Much of the infrastructure projects announced by the Modi Government are behind schedule or languishing in spite of having a very enterprising and well-meaning Nitin Gadkari as the minister at the helm. The main reason has been the delay in land acquisition essentially because of the rigorous clauses built in the bill that was brought in with a broad consensus.  So, any bill just because it is brought in with a lot of consultations and a broad consensus need not be the ideal bill.

In the parliament, the idea of consultations and building consensus effectively means putting the draft of the bills or amendments through select committees or standing committees. To borrow the words of HDFC Chairman, Deepak Parekh, “In India, when the government cannot commit, it committees!” Which effectively means extended discussions and delays. At the peak of UPA rule, when most of India wanted a decisive government with a majority on its own, it was precisely for these reasons. So, when Modi Sarkar which has now won a decisive mandate on its own twice over, takes the route of avoiding these long winded committees and brings in changes in laws on issues like the farm bills where discussions have been going on for 20 years now, we shouldn’t complain.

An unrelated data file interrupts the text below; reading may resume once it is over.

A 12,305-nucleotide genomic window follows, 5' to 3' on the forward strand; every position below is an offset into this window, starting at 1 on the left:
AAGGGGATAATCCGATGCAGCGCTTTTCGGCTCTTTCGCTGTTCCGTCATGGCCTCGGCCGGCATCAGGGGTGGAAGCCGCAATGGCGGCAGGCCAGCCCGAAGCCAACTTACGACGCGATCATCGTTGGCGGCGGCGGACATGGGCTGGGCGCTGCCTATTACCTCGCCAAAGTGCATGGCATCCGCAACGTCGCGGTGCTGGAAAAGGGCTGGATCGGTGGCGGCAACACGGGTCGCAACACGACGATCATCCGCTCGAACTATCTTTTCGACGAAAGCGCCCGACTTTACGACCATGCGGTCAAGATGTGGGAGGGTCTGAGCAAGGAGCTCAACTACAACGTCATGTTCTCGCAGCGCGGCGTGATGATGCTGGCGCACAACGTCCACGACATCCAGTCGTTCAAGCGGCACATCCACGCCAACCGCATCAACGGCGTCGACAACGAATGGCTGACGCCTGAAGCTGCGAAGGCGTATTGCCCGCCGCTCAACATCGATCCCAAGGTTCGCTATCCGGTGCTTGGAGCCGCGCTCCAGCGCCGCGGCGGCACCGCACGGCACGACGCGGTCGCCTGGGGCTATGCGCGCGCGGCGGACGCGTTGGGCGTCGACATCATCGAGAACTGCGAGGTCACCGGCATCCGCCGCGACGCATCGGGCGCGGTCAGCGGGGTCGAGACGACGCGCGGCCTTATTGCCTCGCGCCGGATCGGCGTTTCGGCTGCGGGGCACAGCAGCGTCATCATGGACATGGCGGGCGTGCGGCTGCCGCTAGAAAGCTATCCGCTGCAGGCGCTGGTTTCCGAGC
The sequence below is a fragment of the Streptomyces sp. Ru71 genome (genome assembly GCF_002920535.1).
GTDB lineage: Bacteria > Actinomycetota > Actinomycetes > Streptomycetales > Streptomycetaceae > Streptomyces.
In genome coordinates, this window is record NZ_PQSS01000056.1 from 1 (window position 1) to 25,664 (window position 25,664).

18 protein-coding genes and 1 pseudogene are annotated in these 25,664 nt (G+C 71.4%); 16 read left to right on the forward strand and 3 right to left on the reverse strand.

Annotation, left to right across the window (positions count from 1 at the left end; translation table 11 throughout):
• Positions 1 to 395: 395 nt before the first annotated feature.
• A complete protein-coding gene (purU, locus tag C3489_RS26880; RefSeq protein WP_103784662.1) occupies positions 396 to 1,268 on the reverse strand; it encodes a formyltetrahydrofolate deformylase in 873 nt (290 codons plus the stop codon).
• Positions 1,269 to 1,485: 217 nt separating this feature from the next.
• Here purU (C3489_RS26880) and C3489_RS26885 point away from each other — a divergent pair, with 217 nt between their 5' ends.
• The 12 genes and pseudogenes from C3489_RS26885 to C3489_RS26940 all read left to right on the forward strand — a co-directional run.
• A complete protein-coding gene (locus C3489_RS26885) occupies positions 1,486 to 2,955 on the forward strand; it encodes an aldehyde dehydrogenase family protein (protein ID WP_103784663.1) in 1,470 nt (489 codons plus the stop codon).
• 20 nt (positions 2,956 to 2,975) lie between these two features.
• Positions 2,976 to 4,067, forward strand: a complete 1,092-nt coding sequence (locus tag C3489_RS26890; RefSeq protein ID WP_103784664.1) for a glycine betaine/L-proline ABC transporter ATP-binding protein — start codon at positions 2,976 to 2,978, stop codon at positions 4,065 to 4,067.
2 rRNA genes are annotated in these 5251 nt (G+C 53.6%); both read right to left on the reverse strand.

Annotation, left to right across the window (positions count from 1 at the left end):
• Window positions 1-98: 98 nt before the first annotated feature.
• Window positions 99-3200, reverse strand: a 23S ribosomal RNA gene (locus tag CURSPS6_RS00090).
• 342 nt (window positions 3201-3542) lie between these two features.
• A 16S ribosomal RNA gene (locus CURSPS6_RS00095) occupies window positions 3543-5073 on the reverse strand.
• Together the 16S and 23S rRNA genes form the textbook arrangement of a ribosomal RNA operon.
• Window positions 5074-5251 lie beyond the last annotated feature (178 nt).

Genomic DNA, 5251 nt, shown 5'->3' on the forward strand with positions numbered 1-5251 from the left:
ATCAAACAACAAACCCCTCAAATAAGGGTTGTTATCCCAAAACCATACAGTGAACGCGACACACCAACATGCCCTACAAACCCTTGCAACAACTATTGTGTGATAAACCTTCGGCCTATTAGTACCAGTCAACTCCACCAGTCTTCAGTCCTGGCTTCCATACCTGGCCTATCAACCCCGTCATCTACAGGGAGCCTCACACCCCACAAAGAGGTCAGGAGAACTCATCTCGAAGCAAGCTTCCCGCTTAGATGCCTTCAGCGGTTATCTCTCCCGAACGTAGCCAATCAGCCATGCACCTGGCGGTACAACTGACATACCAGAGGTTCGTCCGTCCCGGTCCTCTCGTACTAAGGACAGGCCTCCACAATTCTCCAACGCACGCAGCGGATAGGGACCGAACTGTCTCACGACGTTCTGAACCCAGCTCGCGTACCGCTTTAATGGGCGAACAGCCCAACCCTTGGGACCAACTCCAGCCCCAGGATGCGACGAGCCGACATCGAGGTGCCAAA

Building a consensus is often overrated and I concur with the latest statement by Niti Aayog Chairman Amitabh Kant that in India, we suffer from “too much” democracy. I sincerely hope that the government sticks to the main proposals and not roll back on the essence of the farm bills. In the meantime, it should use its communication firepower led by more amenable ministers like Gadkari to get the message across to the farmers’ associations and get them to pull back.  The Mandi Vs Modi battle is clearly a distraction for us at this time when the government must be focussed on handling the economic mandi (slump) on a war footing to bring the growth back on track.

Post script: The title for this post is courtesy my good friend Gopal Kutty Sasthri who popped this up during one of our chats on the topic and so due thanks to him.

End of a Nightmare!

The last few days, almost whole of the world was consumed by what was happening in America with respect to the presidential elections. In my memory, no other US presidential election was followed so much with anticipation and anxiety. Partly it could be due to the proliferation of the media and of course the monster called Social media. Also it could be due to the long drawn electoral process this time around which meant that people had to remain connected with this topic for a longer time than usual. All these notwithstanding, I doubt if a character called Donald Trump was not in the frame, the US elections would be followed with so much interest.